CREDIT BUBBLE BULLETIN
Off the scales
Commentary and weekly watch by Doug Noland
Bloomberg's Mark Pittman and Bob Ivrya reported last Tuesday: " ... the US government has pledged more than US$11.6 trillion on behalf of American taxpayers over the past 19 months, according to data compiled by Bloomberg. Changes from the previous table, published February 9, include a $787 billion economic stimulus package. The Federal Reserve has new lending commitments totaling $1.8 trillion. It expanded the Term Asset-Backed Lending Facility, or TALF, by $800 billion to $1 trillion and announced a $1 trillion Public-Private Investment Fund to buy troubled assets from banks. The US Treasury also added $200 billion to its support commitment for Fannie Mae and Freddie Mac ... "
The administration's new budget projects an astounding $1.75 trillion fiscal 2009 federal deficit - or about 12% of GDP. Federal outlays are expected to surge 32% this year to $3.94 trillion. In nominal terms, the deficit is set to quadruple the previous all-time record. In percentage terms one has to return back to the war economy of the 1940s to find anything comparable.
On Thursday, Fannie Mae reported a fourth-quarter loss of $25.2 billion, bringing the company's second-half 2008 shortfall to more than $50 billion. Non-performing assets surged a stunning 87% during the quarter to $119.2 billion, a three-fold increase in just 12 months. Having more than depleted its razor-thin capital base, Fannie requested $15.2 billion of additional Treasury support (from the $200 billion promised).
The Federal Deposit Insurance Corporation (FDIC) announced on February 26 a $26.2 billion fourth-quarter 2008 loss for the banking system. The Office of Thrift Supervision reported that the country's savings & loans lost $3.0 billion during the final quarter of the year, increasing 2008 losses to a record $13.4 billion. General Motors announced a $9.6 billion fourth-quarter loss, increasing its annual loss to a staggering $30.9 billion. Analysts are expecting even greater losses to be reported at AIG and Citigroup.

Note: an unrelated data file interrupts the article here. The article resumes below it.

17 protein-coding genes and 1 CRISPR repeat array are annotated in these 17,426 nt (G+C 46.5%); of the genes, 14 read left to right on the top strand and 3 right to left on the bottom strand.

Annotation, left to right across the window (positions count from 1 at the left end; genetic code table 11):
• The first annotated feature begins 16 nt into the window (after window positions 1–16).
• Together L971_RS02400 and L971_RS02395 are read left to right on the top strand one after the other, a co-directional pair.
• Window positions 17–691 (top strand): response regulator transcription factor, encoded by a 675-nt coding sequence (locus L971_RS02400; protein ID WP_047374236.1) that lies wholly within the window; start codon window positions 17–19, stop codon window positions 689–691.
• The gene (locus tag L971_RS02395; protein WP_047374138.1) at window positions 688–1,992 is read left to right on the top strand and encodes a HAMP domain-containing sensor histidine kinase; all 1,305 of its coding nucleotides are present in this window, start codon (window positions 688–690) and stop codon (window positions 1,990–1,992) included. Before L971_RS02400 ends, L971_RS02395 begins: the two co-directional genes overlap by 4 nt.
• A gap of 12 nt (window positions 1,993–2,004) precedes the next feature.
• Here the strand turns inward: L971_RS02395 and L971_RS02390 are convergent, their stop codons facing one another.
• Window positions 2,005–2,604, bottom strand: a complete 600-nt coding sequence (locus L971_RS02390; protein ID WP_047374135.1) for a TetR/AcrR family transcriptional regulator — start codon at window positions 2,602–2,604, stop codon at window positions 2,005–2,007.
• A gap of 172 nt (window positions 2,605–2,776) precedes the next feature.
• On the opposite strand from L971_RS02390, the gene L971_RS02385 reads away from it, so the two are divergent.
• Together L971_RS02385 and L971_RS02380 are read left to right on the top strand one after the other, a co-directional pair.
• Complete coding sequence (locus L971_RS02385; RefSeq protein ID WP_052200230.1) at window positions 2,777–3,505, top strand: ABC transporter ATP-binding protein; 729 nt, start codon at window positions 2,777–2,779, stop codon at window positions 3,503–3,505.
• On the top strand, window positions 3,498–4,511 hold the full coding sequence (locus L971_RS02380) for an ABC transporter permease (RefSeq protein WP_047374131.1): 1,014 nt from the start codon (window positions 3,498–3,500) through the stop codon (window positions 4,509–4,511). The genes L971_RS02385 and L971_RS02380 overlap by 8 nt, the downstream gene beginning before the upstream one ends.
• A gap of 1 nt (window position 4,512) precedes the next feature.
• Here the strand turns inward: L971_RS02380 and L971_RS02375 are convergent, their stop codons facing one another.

The dimensions of the reported deficits and losses are not easily digested; the scope of the present systemic problems are not so easily comprehended. I'll push ahead with efforts to use the credit bubble framework as an analytical tool for making some sense of the historic nature of the unfolding bust.
Let's try to place the various huge and increasingly numbing deficit/loss numbers (attendant with this bust) into coherent context. For such an endeavor it is imperative first to examine the preceding boom. This week, in particular, seems an appropriate time to summarize, in credit terms, the incredible dimensions of the fateful inflationary bubble.
From the Federal Reserve's "flow of funds" report, we can see that total system credit (non-financial and financial) ended 1995 at $18.475 trillion. By the end of 2007, this number had inflated to $49.882 trillion, for growth of 170% in only 12 years. During this period, household debt swelled 184% to $8.959 trillion; non-farm corporate debt 130% to $3.832 trillion; and state and local government borrowings 109% to $2.192 trillion. Federal debt expanded "only" 41% to $5.122 trillion. Rest-of-world holdings of US assets inflated 365% to $16.048 trillion. While significantly trailing credit growth, gross domestic product nonetheless bulged 87% during this period.